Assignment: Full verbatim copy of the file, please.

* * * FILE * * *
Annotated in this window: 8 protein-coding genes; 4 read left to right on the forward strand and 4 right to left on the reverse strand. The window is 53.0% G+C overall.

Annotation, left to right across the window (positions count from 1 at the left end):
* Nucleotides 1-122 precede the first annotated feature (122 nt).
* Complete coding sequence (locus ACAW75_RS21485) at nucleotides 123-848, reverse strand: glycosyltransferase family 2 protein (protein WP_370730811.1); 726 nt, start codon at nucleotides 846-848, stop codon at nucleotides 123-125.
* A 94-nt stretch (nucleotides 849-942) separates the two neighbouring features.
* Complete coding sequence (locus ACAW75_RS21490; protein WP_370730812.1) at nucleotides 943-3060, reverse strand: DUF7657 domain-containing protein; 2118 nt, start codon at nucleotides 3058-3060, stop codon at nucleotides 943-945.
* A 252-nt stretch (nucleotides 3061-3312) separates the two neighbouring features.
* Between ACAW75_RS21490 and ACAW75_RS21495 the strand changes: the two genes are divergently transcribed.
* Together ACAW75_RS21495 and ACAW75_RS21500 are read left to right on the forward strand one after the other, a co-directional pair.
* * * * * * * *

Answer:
Annotated in this window: 8 protein-coding genes; 4 read left to right on the forward strand and 4 right to left on the reverse strand. The window is 53.0% G+C overall.

Annotation, left to right across the window (positions count from 1 at the left end):
* Nucleotides 1-122 precede the first annotated feature (122 nt).
* Complete coding sequence (locus ACAW75_RS21485) at nucleotides 123-848, reverse strand: glycosyltransferase family 2 protein (protein WP_370730811.1); 726 nt, start codon at nucleotides 846-848, stop codon at nucleotides 123-125.
* A 94-nt stretch (nucleotides 849-942) separates the two neighbouring features.
* Complete coding sequence (locus ACAW75_RS21490; protein WP_370730812.1) at nucleotides 943-3060, reverse strand: DUF7657 domain-containing protein; 2118 nt, start codon at nucleotides 3058-3060, stop codon at nucleotides 943-945.
* A 252-nt stretch (nucleotides 3061-3312) separates the two neighbouring features.
* Between ACAW75_RS21490 and ACAW75_RS21495 the strand changes: the two genes are divergently transcribed.
* Together ACAW75_RS21495 and ACAW75_RS21500 are read left to right on the forward strand one after the other, a co-directional pair.